Faith more powerful than military weapons 

Published: 06:53 PM, 1 Mar, 2020
Faith more powerful than military weapons 
Stay tuned with 24 News HD Android App
Get it on Google Play

Doha agreement signed on Saturday in the presence of leaders from various countries was, on paper, between the United States and Taliban, but in fact it was between the “invader” and the party that “won” the 18-year war by offering such a tough resistance that forced the attacker to agree to a timeline to leave the ravaged country.

According to reports the total US military expenditure in Afghanistan from October 2001 until September 2019 was $778bn. In addition, the US State Department - along with the US Agency for International Development (USAID) and other government agencies - spent $44bn on reconstruction projects. This brings the total cost to $822bn.

(An independent study carried out by Brown University's Cost of War Project says the official US figures for the Afghan war are a substantial underestimate).

(Foreign Minister Shah Mehmood Qureshi said at a news conference in Islamabad on Sunday that more than $1 trillion were spent by the US.

On the other hand, Taliban are among the poorest creatures on the face of the other. While fighting the invaders they had also to fight the successive governments in Kabul, who served as allies of the US.

While the invader had international support, Taliban stood totally isolated.  Even when they remained in power for five years before being ousted in 2001 they were recognized only by three countries: Pakistan, Saudi Arabia and UAE.

The only weapon the Taliban had against their enemy was their unwavering faith in Allah. And that was the weapon Afghanistan had also used against the Soviet Union which had invaded the country in 1979.

The US-Taliban agreement calls for a phased withdrawal of American and coalition forces and also requires the Taliban to initiate a formal dialogue with the Afghan government and other political and civil society groups on a permanent nationwide ceasefire and power-sharing in post-war Afghanistan.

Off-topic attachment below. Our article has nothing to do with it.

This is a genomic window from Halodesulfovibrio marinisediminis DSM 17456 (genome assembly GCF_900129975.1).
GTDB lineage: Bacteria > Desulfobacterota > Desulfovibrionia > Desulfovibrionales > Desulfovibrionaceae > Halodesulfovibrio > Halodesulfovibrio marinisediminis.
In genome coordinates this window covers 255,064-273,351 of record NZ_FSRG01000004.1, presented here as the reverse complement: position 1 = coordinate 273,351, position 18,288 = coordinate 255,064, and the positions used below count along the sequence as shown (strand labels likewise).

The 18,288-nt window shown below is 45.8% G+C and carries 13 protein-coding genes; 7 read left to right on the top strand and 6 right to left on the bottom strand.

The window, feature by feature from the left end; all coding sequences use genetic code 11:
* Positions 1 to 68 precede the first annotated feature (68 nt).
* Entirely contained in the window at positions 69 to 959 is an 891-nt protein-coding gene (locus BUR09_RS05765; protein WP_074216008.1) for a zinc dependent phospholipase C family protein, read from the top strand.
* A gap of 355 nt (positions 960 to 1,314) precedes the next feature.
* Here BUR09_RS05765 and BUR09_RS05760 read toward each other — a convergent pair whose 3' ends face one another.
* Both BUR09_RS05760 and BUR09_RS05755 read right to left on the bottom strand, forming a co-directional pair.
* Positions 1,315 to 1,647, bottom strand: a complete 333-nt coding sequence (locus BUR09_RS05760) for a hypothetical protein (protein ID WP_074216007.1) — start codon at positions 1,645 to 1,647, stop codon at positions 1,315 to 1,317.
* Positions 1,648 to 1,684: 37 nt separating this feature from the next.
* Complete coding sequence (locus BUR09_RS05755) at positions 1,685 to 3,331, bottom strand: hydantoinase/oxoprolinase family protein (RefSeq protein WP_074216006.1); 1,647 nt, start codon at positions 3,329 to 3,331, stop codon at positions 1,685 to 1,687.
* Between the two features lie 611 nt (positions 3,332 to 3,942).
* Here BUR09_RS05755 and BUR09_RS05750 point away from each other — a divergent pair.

"The United States will reduce the number of US military forces in Afghanistan to 8,600 and implement other commitments in the US-Taliban agreement within 135 days of the announcement of this joint declaration and the US-Taliban agreement," the United States and Afghanistan said in a joint statement on Saturday.

A full withdrawal of all US and coalition forces would occur within 14 months of this deal getting signed, if Taliban fulfil their end of the deal, according to the text of the agreement.

Up to 5,000 Taliban prisoners will be released and the Taliban will release up to 1,000 prisoners by March 10, according to the text of the deal.

The United States will work with the UN Security Council to remove Taliban members from sanctions by May 2020, the accord says.

The signing of the new deal means Afghanistan has defeated two superpowers although it paid a very heavy price for victory.  More than four million Afghans had to leave their homes and seek refuge in Pakistan, Iran and even in Western countries. Although many have returned home with the improvement in the situation, millions are still waiting for the day when they would get an opportunity to rejoin their relatives in the war-torn country.

Pakistan’s leadership must be appreciated for saving the country from the kind of invasion Afghanistan was subjected to.

When the World Trade Centre was attacked and thousands of people killed as a result, for US every country was a suspect. It was in a position to target any country to take revenge.  No nation on the face of the earth would have raised a finger on such a decision.

Pakistani leadership took a very wise decision of cooperation with the US at the time. Otherwise, the world’s only Islamic nuclear power could have been destroyed like Afghanistan and deprived of its capability.

Some opposition leaders’ criticism that Gen Musharraf had surrendered before the US on a single phone call was totally unjustified. His strategy should be judged keeping in view the sensitivity of that particular situation.

Pakistan continued its nuclear policy even during the US presence in Afghanistan – which is the result of a wise strategy.

After the Doha agreement, Pakistan will again have to play an important role for peace in Afghanistan. It should bring the Afghan government, Taliban and other stakeholders closer so that they rebuild the country in the shortest possible time. The Afghan leadership should be made to realize that their real friend in the region is Pakistan, not India which is slaughtering Muslims on various pretexts.

Together, Pakistan and Afghanistan should create conditions conducive for the return home of some 2.5 million refugees living in Pakistan.

Categories : Opinion
Ashraf Mumtaz

The writer is the Deputy Editor of 24 Digital.